were not admissions that the systems were identical. Accordingly, summary judgment is not
Further discovery into the IVR system may reveal that there are no relevant differences
between the system used here and the system at issue in King. If Plaintiffs are able to adduce
Because the Court concludes that Plaintiffs have not carried their burden to prove
the elements of collateral estoppel, it need not address Time Warner’s argument that it should
exercise discretion to not apply collateral estoppel even where its requirements have been
satisfied. (Dkt. No. 87 at 5-10.)
evidence to this effect, they may again move for summary judgment on this issue. At this
juncture, however, they have not carried their burden.
Time Warner’s Motion for Summary Judgment
Time Warner moves for summary judgment on a variety of grounds. First, Time Warner
argues that Plaintiffs lack standing due to their failure to establish a cognizable injury in fact.
Second, Time Warner argues that some of the calls to Plaintiffs fall within a regulatory safe
harbor for calls to re-assigned numbers. Third, Time Warner argues that Plaintiffs cannot carry
their burden to show that Time Warner used an ATDS or played an artificial or prerecorded
voice in their calls to Plaintiffs. Fourth, Time Warner argues that even if the TCPA does apply,
Time Warner had consent to make the calls and made them in good faith, which bars Plaintiffs’
claims. Fifth, Time Warner disputes Plaintiffs’ claim that Time Warner failed to maintain
adequate do-not-call policies. Lastly, Time Warner challenges Plaintiffs’ request for injunctive
relief. The Court addresses these arguments in turn.
In considering Time Warner’s motion for summary judgment, the Court is mindful that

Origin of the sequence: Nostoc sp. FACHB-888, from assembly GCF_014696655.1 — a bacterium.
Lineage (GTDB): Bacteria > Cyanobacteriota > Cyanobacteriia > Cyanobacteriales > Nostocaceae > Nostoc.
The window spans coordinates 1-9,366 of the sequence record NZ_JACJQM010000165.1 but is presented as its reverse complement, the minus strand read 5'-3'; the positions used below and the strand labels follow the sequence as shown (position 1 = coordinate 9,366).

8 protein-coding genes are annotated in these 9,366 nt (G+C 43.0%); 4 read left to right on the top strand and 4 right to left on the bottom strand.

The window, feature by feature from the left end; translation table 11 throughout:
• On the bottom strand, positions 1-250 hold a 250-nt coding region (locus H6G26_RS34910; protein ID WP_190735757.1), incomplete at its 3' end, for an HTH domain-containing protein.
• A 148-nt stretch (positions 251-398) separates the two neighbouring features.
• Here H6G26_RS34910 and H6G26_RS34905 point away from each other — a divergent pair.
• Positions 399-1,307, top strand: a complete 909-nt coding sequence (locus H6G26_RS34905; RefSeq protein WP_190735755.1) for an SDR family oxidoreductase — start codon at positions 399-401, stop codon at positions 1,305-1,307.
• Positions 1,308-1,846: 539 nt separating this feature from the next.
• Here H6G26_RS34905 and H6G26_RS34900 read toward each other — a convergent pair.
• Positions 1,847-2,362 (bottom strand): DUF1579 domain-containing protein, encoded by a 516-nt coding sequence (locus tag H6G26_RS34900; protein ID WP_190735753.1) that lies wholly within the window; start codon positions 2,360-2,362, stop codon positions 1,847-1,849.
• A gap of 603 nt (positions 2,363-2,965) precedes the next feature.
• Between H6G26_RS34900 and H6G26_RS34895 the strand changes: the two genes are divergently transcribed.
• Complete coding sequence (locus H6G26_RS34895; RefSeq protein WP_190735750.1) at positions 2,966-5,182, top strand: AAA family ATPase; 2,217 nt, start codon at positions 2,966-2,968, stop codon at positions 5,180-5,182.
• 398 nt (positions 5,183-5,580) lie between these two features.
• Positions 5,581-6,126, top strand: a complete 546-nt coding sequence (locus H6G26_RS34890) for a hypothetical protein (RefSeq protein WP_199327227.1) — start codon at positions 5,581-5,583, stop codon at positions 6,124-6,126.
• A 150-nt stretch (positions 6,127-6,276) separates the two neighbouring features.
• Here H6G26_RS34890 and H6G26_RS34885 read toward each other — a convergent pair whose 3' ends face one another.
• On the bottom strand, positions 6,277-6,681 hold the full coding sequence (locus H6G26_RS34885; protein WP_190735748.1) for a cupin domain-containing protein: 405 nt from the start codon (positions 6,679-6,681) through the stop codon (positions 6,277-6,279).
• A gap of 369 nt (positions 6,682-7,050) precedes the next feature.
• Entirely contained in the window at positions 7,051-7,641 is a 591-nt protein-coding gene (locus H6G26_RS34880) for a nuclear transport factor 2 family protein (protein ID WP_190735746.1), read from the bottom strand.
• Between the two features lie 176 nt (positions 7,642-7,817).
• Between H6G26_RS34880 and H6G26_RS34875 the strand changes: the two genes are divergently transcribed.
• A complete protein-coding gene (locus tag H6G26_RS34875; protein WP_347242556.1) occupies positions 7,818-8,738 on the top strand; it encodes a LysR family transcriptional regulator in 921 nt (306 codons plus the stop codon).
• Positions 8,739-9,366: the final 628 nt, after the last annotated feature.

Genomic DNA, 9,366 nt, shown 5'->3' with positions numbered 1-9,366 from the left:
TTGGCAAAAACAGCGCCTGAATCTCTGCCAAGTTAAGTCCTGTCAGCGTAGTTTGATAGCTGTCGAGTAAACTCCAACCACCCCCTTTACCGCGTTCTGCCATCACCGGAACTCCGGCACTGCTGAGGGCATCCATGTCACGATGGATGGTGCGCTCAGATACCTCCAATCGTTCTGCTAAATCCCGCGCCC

Plaintiffs have not yet had the benefit of class discovery, as the Court has stayed such discovery
pending resolution of the pending motions. (Dkt. No. 110.) Accordingly, where Plaintiffs can
show that the failure of their opposition is the result of their inability to discover essential facts,
the Court will decline to grant summary judgment in Time Warner’s favor. See Fed. R. Civ. P.
56(d); Delphi-Delco Elec. Sys., 324 F. Supp. 2d at 417-18.
Time Warner argues that Hunter and Villa lack standing because they are unable to prove
injury in fact. (Dkt. No. 113 at 27.) Time Warner argues that Plaintiffs have suffered no
financial loss as a result of the calls because they had unlimited phone plans that did not incur
costs by the minute. (Id.) And Time Warner argues that Plaintiffs have not suffered any non13
financial injuries because they cannot prove harm for each call for which they seek to recover.
(Id. at 28-29.)
The “irreducible constitutional minimum” of standing in federal court requires: (1)
“injury in fact;” (2) that is “fairly traceable” to a defendant's challenged conduct; and (3) that is
“likely to be redressed” by a favorable decision. Lujan v. Defenders of Wildlife, 504 U.S. 555,
560-61, 589-90 (1992). To support standing, an injury must be both “concrete and
particularized.” Spokeo, Inc. v. Robins, 136 S. Ct. 1540, 1548 (2016) (quoting Lujan, 504 U.S.,
at 560). A “bare” statutory violation is insufficient to confer constitutional standing absent some
“concrete” harm. Id. at 1549.
In a recent case, Leyse v. Lifetime Entertainment Services, LLC, Nos. 16-1133-cv, 161425-cv, 2017 WL 659894 (2d Cir. Feb. 15, 2017) (summary order), the Second Circuit held that
a plaintiff had standing to assert a claim under the TCPA where the defendant “left a prerecorded
voicemail message, to which [plaintiff] later listened, on an answering device in the place where
[plaintiff] resided and to which he had legitimate access.” Id. at *1. The court added that
“[i]nsofar as the TCPA protects consumers from certain telephonic contacts, . . . receipt of such
an alleged contact in the way described demonstrates more than a bare violation and satisfies the
concrete-injury requirement for standing.” Id. The Second Circuit cited decisions of several
sister circuits finding minor, non-financial injuries sufficient to confer standing for a claim under
the TCPA. See Golan v. Veritas Entm’t, LLC, 788 F.3d 814, 819-21 (8th Cir. 2015) (receipt of